8. I realize this is only my part of the story and I don’t know his thoughts or feelings. The reason being is he won’t talk to me, he just avoids me and walks away if I say some thing. Some one said I should of had the marriage annulled and he or she is right but I was the stupid one and didn’t. I thought that things would get better! I just didn’t have enough money to venture out on my own, and my parents didn’t want me back. I wish this was all ficton but its not. What bothers me the most is I’ve been a failure to my self, that is one thing that is my fault and I will live with it till I die. I can’t blame any one except ME.

    • Amy

      It takes two to have a relationship. Your husband’ is responsible for his behaviour. Not you. You are responsible for you. I don’t know where you live, but there are places to go to help you find somewhere to live and provide emotional support.

      You don’t have to stay in a relationship which is making you ill.

      You can look after you, but not all alone, please reach out to one of the many women’s help services in your country. You have the internet; you have the greatest source of information available to humans at any time in history.

  9. Okay, well im not a very good wife i bicker and am happy with our son and pregnant with our second, untill he gets home then i hate him; im not sure why. Phycological i guess, im willing to change but im not sure what he feels he loves me i know, where is this hate coming from? We have been togeather for 5 years. We met hichhiking and were togeather 6 months before figuring out that we didnt want to be bums forever or so we thought. Maybe its societys influience that keep us angry because of all the stress it had to offer. I just wish i knew how to solve this i love him woth all my heart i just feel im an evil person sometimes and he says he feels the same sometimes. I told him im not sure where its all coming from. Idk haha maybe you will know or maybe im screwed, i just didnt want to be that nagging bitch and here i am and hes out to get me some how ; which i know hes not. Maybe i dont feel loved. I question these things alot and try to change but maybe im screwed up phycologically or something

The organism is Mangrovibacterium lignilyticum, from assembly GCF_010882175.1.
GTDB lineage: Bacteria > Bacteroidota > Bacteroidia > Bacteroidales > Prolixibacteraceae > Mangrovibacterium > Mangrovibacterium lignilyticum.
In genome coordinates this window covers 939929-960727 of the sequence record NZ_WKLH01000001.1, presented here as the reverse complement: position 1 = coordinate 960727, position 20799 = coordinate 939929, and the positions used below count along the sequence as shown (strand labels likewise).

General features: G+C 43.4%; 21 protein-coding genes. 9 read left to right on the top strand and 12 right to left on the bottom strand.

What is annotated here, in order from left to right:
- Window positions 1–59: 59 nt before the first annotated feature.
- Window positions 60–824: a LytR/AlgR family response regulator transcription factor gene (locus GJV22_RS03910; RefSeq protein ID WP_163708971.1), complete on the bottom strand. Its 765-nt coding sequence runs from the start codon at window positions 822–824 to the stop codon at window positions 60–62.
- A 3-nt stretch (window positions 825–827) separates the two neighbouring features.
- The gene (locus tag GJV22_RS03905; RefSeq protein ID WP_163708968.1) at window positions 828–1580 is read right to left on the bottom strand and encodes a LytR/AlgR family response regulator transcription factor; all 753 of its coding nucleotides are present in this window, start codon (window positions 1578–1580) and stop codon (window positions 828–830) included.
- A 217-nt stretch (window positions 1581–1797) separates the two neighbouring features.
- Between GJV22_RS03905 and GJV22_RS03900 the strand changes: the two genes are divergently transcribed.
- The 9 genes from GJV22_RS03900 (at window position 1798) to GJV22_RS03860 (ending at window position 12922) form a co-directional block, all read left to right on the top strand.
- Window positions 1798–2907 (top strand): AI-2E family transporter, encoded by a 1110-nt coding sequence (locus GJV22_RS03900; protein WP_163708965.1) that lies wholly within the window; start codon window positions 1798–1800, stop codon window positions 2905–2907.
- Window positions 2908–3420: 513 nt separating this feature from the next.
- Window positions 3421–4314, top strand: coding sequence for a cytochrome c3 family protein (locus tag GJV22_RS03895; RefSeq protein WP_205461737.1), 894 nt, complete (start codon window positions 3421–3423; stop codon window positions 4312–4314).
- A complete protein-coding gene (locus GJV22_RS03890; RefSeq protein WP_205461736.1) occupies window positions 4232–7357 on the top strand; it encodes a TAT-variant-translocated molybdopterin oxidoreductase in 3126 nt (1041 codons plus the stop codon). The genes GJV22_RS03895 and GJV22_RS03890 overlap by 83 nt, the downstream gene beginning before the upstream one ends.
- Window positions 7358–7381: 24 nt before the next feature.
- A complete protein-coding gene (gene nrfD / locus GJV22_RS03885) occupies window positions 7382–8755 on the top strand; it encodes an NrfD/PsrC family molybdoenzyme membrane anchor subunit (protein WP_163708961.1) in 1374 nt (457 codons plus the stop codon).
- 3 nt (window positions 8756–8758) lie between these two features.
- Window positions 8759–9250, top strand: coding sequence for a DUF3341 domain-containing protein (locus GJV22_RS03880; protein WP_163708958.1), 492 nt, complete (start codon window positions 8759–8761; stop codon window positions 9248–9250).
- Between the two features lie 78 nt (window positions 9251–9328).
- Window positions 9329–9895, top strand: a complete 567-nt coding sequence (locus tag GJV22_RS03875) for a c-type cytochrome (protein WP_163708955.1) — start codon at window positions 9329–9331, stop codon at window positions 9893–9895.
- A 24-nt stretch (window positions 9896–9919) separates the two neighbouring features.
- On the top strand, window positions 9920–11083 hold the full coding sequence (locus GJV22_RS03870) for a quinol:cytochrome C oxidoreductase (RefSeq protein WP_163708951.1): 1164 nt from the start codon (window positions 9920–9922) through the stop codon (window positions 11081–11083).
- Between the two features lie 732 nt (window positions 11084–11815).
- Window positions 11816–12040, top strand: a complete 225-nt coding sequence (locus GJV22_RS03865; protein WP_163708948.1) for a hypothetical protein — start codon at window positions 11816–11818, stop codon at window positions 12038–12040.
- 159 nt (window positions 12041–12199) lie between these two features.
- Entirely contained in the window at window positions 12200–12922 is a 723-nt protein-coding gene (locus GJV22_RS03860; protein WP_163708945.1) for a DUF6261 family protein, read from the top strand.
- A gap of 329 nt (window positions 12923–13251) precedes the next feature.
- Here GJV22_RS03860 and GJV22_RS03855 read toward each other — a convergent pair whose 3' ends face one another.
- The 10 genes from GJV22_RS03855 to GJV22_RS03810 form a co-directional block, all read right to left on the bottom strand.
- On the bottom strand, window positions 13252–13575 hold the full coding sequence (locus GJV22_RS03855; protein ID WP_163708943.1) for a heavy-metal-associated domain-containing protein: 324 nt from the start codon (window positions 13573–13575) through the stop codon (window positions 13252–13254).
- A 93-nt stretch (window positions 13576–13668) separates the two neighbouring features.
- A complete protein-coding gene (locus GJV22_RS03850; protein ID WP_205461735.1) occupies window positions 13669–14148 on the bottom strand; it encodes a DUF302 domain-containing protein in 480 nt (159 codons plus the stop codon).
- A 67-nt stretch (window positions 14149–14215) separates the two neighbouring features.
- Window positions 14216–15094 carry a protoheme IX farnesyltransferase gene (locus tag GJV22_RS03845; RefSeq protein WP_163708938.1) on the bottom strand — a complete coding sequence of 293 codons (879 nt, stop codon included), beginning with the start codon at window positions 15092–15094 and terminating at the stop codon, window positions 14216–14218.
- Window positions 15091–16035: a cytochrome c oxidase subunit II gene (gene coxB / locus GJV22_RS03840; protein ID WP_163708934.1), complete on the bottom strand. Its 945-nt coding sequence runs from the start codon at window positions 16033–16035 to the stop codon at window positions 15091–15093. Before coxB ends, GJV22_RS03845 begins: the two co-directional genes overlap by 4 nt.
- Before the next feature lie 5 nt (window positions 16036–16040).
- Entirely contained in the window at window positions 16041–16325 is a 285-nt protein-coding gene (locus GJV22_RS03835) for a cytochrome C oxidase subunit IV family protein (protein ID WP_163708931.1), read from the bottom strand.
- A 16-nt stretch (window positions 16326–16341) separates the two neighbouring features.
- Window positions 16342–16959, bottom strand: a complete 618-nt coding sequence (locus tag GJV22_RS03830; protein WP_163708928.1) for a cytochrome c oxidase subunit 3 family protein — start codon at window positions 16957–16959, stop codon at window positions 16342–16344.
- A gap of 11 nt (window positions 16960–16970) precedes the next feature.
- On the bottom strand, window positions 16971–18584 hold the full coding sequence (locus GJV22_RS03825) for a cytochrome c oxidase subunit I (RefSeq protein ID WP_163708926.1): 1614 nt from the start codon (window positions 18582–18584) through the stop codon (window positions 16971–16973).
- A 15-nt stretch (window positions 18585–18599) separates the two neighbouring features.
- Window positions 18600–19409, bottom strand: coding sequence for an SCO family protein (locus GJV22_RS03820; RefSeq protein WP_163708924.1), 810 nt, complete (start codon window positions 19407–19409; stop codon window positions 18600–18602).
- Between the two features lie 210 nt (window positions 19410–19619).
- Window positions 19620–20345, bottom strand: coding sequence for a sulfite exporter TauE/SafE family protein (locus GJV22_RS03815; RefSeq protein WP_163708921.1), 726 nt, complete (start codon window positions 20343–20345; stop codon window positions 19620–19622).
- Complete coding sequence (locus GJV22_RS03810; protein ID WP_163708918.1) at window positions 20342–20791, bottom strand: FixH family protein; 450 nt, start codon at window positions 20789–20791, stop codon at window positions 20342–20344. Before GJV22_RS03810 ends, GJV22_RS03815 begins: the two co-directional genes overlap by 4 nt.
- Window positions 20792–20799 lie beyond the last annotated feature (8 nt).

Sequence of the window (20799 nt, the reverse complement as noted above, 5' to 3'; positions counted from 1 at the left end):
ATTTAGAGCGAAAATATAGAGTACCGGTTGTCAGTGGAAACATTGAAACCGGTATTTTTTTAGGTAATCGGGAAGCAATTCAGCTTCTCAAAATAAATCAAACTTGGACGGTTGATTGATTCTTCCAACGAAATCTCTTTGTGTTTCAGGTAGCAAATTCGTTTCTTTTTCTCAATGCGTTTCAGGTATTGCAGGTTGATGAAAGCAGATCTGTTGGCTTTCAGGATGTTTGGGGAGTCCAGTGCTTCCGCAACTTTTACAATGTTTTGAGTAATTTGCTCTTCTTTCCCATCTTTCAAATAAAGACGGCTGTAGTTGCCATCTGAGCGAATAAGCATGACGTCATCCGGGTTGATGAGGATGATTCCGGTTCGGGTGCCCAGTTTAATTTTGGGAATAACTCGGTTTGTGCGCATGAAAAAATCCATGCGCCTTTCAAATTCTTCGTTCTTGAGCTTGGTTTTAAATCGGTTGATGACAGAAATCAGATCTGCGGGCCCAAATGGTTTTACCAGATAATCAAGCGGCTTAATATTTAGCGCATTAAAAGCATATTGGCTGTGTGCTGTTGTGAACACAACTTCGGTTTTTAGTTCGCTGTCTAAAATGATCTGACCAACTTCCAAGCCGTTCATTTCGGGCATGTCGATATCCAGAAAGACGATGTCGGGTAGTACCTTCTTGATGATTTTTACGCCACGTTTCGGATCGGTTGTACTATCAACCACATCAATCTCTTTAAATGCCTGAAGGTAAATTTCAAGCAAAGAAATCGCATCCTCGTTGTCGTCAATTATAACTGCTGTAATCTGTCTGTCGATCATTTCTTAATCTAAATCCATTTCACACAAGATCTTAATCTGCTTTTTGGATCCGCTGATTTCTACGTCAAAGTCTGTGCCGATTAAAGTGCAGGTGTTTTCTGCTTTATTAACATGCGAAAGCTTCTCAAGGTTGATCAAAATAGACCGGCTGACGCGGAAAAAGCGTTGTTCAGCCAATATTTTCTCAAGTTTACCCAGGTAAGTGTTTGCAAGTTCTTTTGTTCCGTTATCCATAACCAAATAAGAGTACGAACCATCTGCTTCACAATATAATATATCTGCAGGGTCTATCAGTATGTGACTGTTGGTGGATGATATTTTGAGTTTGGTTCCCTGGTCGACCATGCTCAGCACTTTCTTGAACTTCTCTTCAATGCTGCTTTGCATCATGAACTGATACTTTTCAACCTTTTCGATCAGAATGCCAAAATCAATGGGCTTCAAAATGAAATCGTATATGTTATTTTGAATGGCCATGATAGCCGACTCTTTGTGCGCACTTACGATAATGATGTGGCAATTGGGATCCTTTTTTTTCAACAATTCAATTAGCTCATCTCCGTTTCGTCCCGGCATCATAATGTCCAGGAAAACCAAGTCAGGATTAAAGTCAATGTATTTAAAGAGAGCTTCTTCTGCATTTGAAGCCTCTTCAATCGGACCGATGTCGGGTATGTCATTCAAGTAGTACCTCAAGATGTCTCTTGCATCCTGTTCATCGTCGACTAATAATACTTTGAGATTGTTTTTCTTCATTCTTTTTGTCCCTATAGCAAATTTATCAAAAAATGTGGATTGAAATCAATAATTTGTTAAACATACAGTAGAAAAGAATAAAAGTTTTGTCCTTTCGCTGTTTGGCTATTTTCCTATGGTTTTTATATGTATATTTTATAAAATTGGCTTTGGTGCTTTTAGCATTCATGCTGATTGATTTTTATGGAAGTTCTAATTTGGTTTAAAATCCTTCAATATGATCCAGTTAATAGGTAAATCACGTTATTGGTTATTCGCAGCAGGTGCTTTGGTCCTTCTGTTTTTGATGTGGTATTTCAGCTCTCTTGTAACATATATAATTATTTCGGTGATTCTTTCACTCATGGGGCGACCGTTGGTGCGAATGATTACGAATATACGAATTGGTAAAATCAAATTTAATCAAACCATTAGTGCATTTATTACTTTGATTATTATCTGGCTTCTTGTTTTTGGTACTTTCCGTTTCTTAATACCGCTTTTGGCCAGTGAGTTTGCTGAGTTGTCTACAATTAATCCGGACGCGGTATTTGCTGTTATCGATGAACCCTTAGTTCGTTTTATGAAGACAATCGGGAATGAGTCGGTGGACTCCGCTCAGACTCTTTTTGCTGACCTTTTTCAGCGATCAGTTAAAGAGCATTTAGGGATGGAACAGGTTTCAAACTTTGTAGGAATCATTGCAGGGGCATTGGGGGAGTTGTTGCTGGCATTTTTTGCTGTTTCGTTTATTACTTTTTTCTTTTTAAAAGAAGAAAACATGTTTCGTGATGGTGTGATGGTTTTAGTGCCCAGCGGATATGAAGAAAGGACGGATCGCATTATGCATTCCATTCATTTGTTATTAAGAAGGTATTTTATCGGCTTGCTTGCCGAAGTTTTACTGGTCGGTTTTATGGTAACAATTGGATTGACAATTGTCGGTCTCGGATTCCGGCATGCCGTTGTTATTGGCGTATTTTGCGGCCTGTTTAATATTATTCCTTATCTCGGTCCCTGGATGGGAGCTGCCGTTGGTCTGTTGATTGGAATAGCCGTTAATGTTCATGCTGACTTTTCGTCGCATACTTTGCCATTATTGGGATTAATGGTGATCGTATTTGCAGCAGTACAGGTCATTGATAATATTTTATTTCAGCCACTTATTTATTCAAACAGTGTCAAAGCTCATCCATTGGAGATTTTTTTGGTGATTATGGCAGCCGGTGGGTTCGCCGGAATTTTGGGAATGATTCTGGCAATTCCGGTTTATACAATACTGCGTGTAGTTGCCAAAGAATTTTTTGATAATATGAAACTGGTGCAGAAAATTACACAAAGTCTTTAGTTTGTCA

• First off, don’t think of yourself as screwed up as it makes it far harder to get better. Think of it more like having a cold, not a permanent or chronic injury, something which can be beaten. If you’re worried I’d advise counseling, that may help understand why you feel the need to “nag” and be a “bitch” (in your words). Sometimes it’s just unresolved stress n anxiety, sounds a bit like maybe you’re not an overly trusting person? Take me for example, I sometimes get quite sensitive cuz I’ve had a lot of abuse and so close friends sometimes make me wonder if they really care or are just using me since I’ve had a few do it already.

  10. This sounds sick and dysfunctional. If you hate your spouse then do the two of you a favor and leave. you cannot have a healthy relationship of any sort with hatred as an underlying emotion.
    The viewpoint espoused “Any woman married for longer than six months, if she is honest, knows the eggshell thin line that separates loving from loathing ” is reflective of an unhealthy (and in my opinion mentally ill) attitude. If this was written by a man it would immediately be tagged as misogynous viewpoint.